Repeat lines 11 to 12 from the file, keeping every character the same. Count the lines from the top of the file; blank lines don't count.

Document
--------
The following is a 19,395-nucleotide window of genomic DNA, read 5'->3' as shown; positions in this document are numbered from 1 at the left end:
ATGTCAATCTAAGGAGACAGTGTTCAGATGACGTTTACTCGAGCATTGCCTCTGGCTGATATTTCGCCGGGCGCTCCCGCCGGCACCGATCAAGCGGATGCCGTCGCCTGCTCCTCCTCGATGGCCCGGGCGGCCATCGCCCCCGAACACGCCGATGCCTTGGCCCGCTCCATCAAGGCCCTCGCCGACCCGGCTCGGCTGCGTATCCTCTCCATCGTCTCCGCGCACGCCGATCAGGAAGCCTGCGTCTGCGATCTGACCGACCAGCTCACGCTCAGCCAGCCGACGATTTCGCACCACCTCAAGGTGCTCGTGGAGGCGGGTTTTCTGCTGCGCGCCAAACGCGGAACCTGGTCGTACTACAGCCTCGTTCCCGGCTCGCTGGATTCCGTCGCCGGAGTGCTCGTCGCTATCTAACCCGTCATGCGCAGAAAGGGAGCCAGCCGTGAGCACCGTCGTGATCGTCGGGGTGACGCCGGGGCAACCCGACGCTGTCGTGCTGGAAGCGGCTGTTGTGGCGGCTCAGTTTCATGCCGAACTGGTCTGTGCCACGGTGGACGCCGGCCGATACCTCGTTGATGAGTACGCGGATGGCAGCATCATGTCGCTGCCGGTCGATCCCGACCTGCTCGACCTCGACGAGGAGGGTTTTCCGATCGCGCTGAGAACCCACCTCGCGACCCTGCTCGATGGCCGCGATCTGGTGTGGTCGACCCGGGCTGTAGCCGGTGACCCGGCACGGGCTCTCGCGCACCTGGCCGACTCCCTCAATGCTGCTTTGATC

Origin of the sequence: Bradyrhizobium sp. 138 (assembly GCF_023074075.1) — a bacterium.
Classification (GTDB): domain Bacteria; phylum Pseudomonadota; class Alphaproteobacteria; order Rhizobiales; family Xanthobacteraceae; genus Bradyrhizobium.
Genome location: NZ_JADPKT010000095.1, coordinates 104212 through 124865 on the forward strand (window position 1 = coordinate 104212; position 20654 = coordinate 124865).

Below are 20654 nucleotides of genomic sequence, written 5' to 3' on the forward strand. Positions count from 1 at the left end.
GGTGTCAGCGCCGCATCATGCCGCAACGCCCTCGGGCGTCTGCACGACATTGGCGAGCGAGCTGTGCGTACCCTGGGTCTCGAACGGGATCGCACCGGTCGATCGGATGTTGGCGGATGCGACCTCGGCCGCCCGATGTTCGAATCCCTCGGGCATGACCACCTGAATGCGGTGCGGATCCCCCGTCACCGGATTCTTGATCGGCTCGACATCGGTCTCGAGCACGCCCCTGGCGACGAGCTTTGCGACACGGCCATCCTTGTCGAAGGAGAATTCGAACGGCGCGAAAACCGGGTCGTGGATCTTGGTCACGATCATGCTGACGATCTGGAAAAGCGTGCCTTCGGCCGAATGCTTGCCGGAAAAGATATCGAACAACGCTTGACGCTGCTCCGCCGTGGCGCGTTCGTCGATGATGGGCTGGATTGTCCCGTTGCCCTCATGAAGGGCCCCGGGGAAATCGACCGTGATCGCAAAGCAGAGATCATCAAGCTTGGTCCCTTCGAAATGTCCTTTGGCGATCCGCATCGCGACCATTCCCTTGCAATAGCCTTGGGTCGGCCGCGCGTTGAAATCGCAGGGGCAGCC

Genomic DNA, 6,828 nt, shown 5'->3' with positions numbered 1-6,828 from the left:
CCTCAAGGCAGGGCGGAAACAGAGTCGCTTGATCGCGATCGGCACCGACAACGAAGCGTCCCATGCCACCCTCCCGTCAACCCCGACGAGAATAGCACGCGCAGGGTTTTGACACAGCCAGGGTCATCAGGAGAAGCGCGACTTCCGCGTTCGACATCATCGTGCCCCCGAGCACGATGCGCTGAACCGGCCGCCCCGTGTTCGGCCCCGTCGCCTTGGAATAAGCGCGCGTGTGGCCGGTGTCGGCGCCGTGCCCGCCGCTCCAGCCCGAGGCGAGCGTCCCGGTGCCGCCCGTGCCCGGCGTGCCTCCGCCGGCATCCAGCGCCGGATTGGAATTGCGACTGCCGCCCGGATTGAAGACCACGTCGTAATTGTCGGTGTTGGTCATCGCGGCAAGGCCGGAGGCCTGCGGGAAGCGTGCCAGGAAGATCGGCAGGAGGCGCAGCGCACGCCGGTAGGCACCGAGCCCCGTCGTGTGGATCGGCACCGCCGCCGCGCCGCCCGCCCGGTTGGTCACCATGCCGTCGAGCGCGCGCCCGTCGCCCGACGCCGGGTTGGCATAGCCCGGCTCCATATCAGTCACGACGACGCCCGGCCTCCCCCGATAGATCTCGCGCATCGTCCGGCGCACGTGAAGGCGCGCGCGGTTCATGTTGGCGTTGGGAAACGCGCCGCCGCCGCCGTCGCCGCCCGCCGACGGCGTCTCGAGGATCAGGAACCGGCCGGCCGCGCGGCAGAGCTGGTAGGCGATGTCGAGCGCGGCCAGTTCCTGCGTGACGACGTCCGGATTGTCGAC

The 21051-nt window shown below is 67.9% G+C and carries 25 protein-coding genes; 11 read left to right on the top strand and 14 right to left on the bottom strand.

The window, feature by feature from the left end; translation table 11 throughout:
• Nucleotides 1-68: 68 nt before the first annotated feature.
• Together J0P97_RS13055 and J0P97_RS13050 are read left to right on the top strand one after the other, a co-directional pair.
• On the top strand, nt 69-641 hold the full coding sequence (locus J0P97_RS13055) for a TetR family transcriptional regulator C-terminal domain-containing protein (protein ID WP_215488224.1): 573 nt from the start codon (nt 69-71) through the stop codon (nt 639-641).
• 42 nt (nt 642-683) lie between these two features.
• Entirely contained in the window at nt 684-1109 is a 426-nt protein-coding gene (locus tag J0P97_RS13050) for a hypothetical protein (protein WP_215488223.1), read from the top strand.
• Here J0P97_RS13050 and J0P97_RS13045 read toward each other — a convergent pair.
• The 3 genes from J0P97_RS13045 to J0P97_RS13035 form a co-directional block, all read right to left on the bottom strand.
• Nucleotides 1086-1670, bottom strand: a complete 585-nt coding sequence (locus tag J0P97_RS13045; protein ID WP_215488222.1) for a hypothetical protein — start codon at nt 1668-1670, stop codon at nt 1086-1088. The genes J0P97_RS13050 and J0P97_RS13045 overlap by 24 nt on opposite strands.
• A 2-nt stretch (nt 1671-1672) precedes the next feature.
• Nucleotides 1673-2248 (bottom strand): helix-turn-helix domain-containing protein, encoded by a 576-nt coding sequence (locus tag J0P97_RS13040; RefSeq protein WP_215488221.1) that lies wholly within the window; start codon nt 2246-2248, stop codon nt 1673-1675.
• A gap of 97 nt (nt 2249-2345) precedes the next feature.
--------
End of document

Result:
The window, feature by feature from the left end; translation table 11 throughout:
• Nucleotides 1-68: 68 nt before the first annotated feature.